Contrary to what you’re hearing from the noise media, Copenhagen was not a complete bust. The agreement to reduce deforestation was an important step forward that could become as significant as any cap-and-trade system in reducing net carbon emissions. And the pledge by industrialized countries to commit billions to assist developing countries in reducing their emissions and adapting to global warming is vital to millions of the worlds’ people.
President Obama’s decision to escalate our military presence in Afghanistan with the introduction of 30,000 troops is doubling down on a bad bet.
President Bush made the decision to commit U.S. ground troops in Afghanistan on the questionable theory that if you could deny the Taliban and al Qaeda a place from which to operate, you could put them out of business forever.
I’ve just returned from my book tour to New York, Connecticut and Massachusetts where I saw many old friends, met some wonderful new people, and had many interesting conversations about UNLIKELY ALLIES. And I had a lot of fun being interviewed on Connecticut Public Radio with Faith Middleton, who has long been one of my favorite NPR interviewers. If you want to listen to her amusing interview click here.
On the road for UNLIKELY ALLIES. Good turnouts in San Francisco, Marin, and New York City. The book is receiving a great reception from people who like Iphones and “Madmen.” And if you don’t like “Madmen” you shouldn’t be allowed to vote.
Conservatives in Congress are trying to derail the health reform bill by arguing that it allows people to purchase private insurance that covers abortion. Conservatives are demanding that the bill include language prohibiting even private insurers from paying for an abortion. Many of these conservatives are the same people who have denounced the public option as creeping socialism. Republican House minority leader John Boehner has called the health insurance reform bill, “the greatest threat to freedom that I have seen in the 19 years I’ve been in Washington.”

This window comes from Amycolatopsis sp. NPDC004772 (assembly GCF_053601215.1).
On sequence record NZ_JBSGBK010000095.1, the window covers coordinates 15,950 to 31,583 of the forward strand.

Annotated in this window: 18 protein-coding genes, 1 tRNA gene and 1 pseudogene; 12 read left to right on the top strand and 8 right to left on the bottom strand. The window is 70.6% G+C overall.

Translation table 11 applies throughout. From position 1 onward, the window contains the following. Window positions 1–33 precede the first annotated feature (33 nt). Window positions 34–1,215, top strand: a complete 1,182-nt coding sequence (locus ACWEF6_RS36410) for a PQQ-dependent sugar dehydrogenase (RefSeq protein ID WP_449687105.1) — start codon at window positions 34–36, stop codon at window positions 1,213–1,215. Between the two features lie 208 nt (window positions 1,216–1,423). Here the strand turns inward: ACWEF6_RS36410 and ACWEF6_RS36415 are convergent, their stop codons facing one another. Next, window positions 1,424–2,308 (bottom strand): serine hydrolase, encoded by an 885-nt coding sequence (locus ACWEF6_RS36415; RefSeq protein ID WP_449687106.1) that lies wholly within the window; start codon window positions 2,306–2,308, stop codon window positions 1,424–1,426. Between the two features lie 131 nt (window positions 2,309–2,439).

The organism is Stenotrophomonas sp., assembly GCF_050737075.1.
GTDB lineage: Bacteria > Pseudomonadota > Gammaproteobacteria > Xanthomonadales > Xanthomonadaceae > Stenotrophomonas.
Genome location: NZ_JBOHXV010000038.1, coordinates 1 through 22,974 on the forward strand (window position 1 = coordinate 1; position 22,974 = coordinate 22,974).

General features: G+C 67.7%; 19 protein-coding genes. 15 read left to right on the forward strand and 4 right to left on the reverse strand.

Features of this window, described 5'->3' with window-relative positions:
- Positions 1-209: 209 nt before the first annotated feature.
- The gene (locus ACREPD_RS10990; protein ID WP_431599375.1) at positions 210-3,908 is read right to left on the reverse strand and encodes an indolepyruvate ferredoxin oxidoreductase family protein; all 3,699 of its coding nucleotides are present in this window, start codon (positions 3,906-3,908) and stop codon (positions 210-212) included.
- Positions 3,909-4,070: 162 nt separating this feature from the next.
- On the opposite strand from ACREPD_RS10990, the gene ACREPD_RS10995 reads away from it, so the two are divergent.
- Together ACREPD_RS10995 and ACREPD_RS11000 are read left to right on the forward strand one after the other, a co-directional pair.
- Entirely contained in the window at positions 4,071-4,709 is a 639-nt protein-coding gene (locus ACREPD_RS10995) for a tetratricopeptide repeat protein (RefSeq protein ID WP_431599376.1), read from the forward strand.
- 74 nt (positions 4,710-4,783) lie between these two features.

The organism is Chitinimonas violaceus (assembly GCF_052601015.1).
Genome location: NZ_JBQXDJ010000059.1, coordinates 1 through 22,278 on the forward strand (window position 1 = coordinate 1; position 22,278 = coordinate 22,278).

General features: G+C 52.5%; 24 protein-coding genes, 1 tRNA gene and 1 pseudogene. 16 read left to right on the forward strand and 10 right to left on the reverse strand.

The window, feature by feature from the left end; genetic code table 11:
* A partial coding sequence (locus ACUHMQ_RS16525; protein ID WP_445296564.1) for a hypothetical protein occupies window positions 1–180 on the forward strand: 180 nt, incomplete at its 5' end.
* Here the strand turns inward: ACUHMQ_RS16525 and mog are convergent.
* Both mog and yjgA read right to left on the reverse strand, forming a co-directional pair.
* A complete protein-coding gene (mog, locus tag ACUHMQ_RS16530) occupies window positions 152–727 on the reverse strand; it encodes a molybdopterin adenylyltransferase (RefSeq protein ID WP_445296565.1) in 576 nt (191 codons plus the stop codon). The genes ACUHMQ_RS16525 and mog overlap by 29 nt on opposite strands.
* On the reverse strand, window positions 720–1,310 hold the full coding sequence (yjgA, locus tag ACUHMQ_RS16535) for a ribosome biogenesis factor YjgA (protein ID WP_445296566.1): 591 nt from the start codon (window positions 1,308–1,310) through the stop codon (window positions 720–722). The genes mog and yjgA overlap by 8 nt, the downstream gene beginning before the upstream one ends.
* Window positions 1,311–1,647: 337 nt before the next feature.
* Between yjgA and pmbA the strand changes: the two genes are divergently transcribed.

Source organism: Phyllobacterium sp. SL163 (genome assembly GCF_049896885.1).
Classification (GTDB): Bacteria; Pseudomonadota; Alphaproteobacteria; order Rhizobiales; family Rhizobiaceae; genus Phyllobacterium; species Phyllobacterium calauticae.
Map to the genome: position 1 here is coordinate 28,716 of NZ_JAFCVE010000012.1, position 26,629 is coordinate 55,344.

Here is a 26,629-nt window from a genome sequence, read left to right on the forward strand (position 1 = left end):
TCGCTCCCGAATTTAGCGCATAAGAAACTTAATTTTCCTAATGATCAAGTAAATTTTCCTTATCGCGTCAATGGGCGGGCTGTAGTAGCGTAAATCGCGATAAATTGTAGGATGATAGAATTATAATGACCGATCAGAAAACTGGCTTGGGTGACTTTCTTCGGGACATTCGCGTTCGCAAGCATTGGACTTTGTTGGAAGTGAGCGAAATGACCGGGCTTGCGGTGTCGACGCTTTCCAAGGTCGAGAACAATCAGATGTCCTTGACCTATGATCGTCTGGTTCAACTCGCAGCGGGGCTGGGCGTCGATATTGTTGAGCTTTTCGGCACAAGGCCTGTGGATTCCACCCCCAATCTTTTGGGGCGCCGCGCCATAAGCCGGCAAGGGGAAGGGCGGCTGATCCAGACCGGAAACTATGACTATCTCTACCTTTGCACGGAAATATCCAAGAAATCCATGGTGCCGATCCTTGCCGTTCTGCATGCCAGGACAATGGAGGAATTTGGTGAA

The normally circumspect David Brooks of The New York Times could hardly contain himself on the News Hour. The buttoned-down conservative sputtered that awarding the Nobel Peace Prize to President Obama was “a joke,” and he dismissed the Nobel Prize Committee as nothing more than “five Norwegian lefties.” Other commentators were quick to pass judgment that the Nobel Committee was behaving like the Democratic Campaign Committee by awarding the prize first to Vice-President Gore and now President Obama. After all, what exactly had Obama accomplished?
The Association of Community Organizations for Reform Now (ACORN) provides assistance to low-income families. Among other activities ACORN has crusaded for a living wage, aid for the Gulf Coast after Hurricane Katrina, and relief for families facing foreclosure. Perhaps ACORN is based known for registering minority and poor voters in record numbers in the 2008 election.
We are accustomed to reading histories that deify the Founding Fathers. They, after all, overthrew the world’s greatest military power to establish a republic, and they did it with rhetorical grace that even today stirs the heart. Our idealized view of the Founding Fathers obscures their failings as often as it eclipses other great American political leaders who did not have the good fortune to be alive in 1776.